Letter to Secretary of State Clinton on Sudan, September 23, 2010

Year Published
  • 2013
  • English

September 23, 2010

The Honorable Hillary Clinton
Secretary of State
U.S. Department of State
2201 C Street N.W.
Washington, D.C. 20520

Dear Secretary Clinton:

In my capacity as Chairman of the Committee on International Justice and Peace of the U.S. Conference of Catholic Bishops (USCCB), I recently returned from Sudan where I met with Catholic Church leaders, officials in the U.S. Embassy and USAID, and United Nations staff. The trip made me cognizant of both the potential for a long-awaited peace and the dangers posed by the challenges yet to be overcome. Since the situation in the Sudan is rapidly reaching a critical point, I want to share some important insights and urgent recommendations for your consideration.

With only four months left of the five-year implementation of the Comprehensive Peace Agreement (CPA), most of the important benchmarks of the agreement remain outstanding. Not surprisingly, this lack of progress has instilled little confidence in the chances for a lasting peace. The Catholic Church in Sudan has stated clearly that they remain increasingly concerned about the situation in their country. The Church is particularly focused on the following crucial issues:

  1. A successful referendum on Southern self-determination is the highest priority for the South and the best chance for peace in Sudan. Time is increasingly short. The lack of progress threatens the validity of the referendum results and may deny the people of Southern Sudan their right to self-determination, a right for which Southerners fought and died for thirty years.
  2. The United States and its international partners must work with the governments of the North and the South to complete a legitimate referendum registration process that puts registration cards into the hands of every valid Southern voter. It is the firm belief of the Church in Sudan and others that the registration card would represent for people the first concrete sign of hope that their destiny is finally in their hands. That hope might be enough to allow any postponement needed to guarantee a free and fair referendum.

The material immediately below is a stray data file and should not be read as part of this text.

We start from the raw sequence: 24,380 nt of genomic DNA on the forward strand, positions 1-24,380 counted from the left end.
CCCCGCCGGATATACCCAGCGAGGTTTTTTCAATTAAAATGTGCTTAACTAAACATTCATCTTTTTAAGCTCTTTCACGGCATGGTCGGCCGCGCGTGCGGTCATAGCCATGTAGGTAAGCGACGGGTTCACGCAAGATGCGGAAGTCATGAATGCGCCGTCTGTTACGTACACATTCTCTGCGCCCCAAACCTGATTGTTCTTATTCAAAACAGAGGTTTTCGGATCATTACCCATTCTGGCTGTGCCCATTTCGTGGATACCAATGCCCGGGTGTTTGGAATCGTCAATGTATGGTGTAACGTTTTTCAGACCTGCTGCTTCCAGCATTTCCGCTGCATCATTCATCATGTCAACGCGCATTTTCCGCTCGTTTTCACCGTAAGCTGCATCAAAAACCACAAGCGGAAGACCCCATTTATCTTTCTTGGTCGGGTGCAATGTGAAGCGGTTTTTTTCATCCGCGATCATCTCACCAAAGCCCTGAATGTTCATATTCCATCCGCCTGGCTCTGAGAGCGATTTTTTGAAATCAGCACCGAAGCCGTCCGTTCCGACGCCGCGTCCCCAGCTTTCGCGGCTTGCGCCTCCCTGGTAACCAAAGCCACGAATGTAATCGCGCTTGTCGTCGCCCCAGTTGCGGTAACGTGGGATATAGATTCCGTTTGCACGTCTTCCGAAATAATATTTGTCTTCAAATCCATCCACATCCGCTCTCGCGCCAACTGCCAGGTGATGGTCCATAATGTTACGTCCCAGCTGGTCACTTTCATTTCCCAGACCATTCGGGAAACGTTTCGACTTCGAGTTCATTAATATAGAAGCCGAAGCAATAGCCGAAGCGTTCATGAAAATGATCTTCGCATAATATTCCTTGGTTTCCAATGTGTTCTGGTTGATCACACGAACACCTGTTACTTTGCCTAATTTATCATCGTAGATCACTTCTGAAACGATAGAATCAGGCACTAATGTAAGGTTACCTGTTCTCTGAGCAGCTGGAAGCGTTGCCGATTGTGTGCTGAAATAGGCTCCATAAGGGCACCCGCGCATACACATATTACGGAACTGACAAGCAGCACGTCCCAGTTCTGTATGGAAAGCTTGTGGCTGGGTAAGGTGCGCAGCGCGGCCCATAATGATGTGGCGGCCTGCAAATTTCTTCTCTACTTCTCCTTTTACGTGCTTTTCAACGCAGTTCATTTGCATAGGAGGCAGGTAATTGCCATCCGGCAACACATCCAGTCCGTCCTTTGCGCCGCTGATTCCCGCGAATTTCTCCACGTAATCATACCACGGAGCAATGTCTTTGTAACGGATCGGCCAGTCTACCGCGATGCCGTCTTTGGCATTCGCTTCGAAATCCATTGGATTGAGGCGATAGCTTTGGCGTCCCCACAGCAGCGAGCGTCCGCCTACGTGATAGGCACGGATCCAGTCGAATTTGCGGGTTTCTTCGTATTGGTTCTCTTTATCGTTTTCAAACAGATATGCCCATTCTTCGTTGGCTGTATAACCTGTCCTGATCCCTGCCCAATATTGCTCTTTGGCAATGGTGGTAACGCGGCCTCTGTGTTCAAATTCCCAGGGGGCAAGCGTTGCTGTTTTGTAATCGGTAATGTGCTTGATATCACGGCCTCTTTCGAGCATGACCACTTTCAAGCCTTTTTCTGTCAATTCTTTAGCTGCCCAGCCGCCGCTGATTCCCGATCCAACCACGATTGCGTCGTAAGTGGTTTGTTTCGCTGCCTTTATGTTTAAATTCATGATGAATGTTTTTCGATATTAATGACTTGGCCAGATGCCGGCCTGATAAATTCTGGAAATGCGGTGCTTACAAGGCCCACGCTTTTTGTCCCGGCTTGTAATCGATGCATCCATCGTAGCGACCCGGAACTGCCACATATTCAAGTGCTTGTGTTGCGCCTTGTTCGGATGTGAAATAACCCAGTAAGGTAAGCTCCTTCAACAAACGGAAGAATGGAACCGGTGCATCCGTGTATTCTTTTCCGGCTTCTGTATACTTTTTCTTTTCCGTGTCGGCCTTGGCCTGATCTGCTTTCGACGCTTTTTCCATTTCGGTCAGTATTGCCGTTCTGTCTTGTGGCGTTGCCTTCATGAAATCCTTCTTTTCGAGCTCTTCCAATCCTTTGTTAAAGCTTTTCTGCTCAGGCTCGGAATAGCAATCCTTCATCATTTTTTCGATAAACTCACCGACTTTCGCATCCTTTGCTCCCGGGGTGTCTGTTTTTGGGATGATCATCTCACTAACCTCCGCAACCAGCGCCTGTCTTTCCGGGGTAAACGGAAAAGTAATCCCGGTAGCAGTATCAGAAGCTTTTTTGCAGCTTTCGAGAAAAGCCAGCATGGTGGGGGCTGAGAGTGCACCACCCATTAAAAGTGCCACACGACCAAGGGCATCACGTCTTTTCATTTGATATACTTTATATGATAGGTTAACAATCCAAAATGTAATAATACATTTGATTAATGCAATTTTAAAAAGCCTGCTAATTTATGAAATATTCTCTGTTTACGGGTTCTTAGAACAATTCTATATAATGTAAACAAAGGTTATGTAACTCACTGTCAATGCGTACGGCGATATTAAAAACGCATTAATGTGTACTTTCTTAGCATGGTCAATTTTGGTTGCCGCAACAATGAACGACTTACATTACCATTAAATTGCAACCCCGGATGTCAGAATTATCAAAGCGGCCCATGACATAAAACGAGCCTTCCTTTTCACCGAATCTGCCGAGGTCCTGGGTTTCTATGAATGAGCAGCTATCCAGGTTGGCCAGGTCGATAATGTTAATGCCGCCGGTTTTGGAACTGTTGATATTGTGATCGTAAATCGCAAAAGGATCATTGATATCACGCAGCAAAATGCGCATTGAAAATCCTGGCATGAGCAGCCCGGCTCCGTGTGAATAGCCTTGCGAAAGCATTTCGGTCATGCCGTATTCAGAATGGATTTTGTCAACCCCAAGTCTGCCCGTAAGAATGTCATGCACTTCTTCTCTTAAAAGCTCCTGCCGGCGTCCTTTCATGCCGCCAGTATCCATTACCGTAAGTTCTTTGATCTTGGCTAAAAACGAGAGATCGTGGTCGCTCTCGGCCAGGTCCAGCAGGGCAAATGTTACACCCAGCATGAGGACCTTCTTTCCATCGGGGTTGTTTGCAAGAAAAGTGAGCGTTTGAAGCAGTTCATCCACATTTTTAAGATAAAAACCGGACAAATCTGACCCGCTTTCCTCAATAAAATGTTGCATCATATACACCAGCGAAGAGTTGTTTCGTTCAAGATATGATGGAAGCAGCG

3. The Government of Southern Sudan asked the Church to revive the Kajiko peace process that built unity among Southern political leaders in the run up to the CPA. The Church has also revived the People to People peace process at the grassroots level of society. The Church is a trusted and viable force for peace and good governance. The newly reinforced Special Envoy’s team shares the same goals as the Church and should partner with the Church to reach those objectives.
  4. The Special Envoy’s office should work with the Government of Southern Sudan to guarantee that it is inclusive of all ethnic and political groups and that its policies and actions are transparent and accountable to the people it serves. Such policies are the best guarantees that violence in the South will not occur.
  5. The Church in Sudan has serious concerns about the rights of Southerners in the North and Northerners in the South if the South votes for separation. The United States must remain vigilant and act decisively to protect religious freedom and citizenship rights for all minority peoples in Sudan no matter the outcome of the referendum. This concern also pertains to the people residing in the border areas of Southern Kordofan and Blue Nile states where creative solutions are needed to guarantee self determination and human rights.
  6. Oil revenue is the life blood of the governments in the North and the South. If a successful referendum is the means to resolve the issues of the past, a fair, mutually acceptable agreement on the sharing of oil revenue is the best guarantee for a peaceful future between the North and the South. Agreement on oil revenue, the border, citizenship rights, currency, migration rights and all other crucial issues to the CPA depends on fostering a spirit of mutual trust and balanced compromise. This is the responsibility that the United States and the other guarantors to the CPA must bear if Sudan is to build a future of peace for the first time in its history.
  7. Earlier this month you acknowledged the explosive nature of Sudan. While the U.S. works to defuse the situation, we must also be prepared to respond to the needs of a humanitarian disaster should the referendum fail, or violence erupts.

Attached you will find the Sudan Catholic Bishops’ Conference statement “A Message of Hope and a Call to Action” that lays out the bishops’ analysis and concerns in more detail. Also attached is the statement by Sudanese bishops who visited the United States earlier this year.

Let me reiterate the commitment of the U.S. Conference of Catholic Bishops to work in collaboration with the Administration for peace in Sudan. In October of this year we will join others in hosting an ecumenical delegation from Sudan. It is our hope that you will receive them and act on their concerns.

The Administration’s statement about employing incentives and pressure, and President Obama’s planned meetings with Sudanese leaders in New York are encouraging signs. Concerted and high level engagement of the United States and the international community will be required in the days ahead to enable the peoples of Sudan to build a peaceful future.

Sincerely yours,

Most Reverend Howard J. Hubbard
Bishop of Albany
Chairman, Committee on International Justice and Peace

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